The Case for Protecting Your Business Data

"The short of it is this - the documents you generate have value to your business."

It's inevitable. If you haven't experienced it yet, it's waiting for you. If you have, you know just how painful it can be.

The fact is hardware fails. And when it fails, it almost always happens at EXACTLY the wrong time. We take for granted that our technology works all the time. But if you've ever been in the middle of a big presentation and the laptop battery dies, or the LCD projector lamp burns out, you've got a taste of what happens when your technology fails.

What brought this to mind most recently was a Facebook post from a business acquaintance. Over the Fourth of July weekend, he thought he'd jump into the pool to cool off. About 10 minutes later (according to his pretty hilarious post), it dawned on him that his phone was in the pocket of his swimming trunks. Needless to say, one dead iPhone later, he's looking for a replacement. The good news, in his case, is that it's highly likely most of his contact information, settings and apps will be restored to his replacement phone without too much of an issue, given how Apple's service maintains data (assuming you remember to turn it on, or not turn it off).

Now replace "cell phone" with "computer" (although re-creating all of the details is a bit of a stretch, you get the point) and imagine how different the outcome would be.

Chances are pretty good that you spend thousands of hours on some version of a computer over a year. Don't believe it? Consider this:

For an entrepreneur, a 10 hour work day is normal. Assume you spend 50% of the time on a computer (laptop, desktop, tablet, all three in combination, etc.). That's roughly 25 hours/week. Say you work 50 weeks a year. That's 1,250 hours of time using the machine to help drive your business each year, creating the documents, e-mail, spreadsheets etc. that you use to create business value.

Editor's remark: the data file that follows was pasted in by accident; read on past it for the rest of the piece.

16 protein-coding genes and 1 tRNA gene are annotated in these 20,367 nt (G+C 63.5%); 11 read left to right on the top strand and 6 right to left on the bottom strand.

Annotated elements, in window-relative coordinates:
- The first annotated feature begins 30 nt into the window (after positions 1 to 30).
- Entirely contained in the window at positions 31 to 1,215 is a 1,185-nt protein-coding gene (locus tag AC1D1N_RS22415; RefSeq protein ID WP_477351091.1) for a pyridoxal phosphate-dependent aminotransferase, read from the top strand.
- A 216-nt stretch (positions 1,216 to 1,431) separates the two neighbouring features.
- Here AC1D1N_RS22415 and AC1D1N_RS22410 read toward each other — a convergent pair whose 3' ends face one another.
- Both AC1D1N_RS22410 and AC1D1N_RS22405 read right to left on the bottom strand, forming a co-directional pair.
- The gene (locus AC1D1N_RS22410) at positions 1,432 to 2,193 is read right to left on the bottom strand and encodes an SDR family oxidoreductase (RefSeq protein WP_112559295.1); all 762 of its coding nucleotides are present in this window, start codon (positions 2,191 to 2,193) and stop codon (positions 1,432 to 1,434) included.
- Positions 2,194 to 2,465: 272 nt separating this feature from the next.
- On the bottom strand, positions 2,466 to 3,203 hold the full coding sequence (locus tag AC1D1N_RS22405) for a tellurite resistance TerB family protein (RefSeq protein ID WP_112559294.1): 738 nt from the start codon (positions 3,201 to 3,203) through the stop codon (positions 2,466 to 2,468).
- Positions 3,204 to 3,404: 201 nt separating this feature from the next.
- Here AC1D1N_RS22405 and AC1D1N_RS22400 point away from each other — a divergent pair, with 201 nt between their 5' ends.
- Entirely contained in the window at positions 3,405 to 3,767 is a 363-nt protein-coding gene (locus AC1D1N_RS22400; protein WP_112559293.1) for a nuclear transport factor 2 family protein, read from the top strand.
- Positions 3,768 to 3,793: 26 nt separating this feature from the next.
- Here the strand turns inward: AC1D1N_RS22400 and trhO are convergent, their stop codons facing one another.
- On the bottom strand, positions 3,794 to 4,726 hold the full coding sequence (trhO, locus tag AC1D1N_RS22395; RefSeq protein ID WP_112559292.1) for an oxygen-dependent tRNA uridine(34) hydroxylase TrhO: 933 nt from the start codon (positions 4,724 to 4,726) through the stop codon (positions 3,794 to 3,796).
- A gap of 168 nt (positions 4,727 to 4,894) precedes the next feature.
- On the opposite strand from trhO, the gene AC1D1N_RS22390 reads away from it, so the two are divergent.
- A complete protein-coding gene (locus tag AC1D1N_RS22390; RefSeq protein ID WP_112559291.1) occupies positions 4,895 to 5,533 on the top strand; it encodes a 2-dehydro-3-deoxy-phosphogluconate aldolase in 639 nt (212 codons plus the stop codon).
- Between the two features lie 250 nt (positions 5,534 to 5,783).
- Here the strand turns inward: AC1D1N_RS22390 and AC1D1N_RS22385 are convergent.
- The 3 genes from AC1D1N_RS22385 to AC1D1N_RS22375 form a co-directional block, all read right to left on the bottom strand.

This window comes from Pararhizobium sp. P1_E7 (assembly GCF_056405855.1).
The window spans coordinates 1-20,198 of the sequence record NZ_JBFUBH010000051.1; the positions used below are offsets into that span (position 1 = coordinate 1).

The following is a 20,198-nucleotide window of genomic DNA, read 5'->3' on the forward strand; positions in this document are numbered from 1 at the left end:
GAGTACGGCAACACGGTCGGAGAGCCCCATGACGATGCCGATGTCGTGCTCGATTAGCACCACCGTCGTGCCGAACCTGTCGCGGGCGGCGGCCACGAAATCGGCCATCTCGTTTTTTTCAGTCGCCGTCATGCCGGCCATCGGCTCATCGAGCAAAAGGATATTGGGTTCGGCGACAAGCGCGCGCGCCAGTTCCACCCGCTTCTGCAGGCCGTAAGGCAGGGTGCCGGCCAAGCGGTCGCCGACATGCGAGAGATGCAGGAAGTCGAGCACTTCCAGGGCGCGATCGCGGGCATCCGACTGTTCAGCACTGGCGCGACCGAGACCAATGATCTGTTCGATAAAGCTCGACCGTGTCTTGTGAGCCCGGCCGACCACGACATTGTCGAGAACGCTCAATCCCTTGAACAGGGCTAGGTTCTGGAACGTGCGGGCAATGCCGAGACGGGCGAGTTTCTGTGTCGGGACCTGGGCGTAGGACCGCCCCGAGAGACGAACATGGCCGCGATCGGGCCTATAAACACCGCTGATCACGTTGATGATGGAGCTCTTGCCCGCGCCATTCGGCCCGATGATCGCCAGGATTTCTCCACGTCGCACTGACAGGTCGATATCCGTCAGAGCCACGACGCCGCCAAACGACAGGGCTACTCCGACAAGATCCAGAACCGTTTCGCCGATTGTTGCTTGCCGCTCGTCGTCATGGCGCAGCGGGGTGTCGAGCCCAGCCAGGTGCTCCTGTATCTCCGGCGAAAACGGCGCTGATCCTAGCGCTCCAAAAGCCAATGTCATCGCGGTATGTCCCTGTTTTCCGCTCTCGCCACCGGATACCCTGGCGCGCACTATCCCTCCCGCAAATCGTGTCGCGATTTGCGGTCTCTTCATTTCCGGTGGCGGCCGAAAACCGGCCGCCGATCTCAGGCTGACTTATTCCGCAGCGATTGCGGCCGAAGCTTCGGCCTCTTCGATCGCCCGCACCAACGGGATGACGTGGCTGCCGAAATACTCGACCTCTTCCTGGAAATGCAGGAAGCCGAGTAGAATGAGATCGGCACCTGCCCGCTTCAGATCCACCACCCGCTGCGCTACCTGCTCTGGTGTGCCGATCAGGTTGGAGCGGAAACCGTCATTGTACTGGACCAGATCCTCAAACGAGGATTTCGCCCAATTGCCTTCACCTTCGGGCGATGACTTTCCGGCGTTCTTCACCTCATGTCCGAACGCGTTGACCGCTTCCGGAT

Now you can start to evaluate the dollar impact of a data loss.

  • One way is simply to estimate your annual salary "hourly rate equivalent." Let's say you pay yourself a salary of $100K/year. That means your standard 40 hour workweek hourly rate is just over $48/hour. Given those factors, you will have invested $60,000 creating all of those documents. That's about 30-40 times greater than the purchase cost of the machine.
  • Another way is to look at the revenue stream your time generates for your business. As before, assume your business generates $1M annually in revenue. Taking the same approach with the same factors, every hour on the machine is worth about $800 in revenue.

It goes deeper than that. How many of those documents represent ongoing revenue from repeat business, or service contracts, or continuing relationships? That revenue is represented in your future financial projections. How big a slice of your overall revenue that represents depends on the nature of your business.

Here's another scary thought. Would you be able to recover or recreate all of those documents if your machine crashed, or was lost or stolen, or burned up in a fire? 

The short of it is this - the documents you generate have value to your business. Having a regular method for protecting and backing up those documents just makes good business sense.

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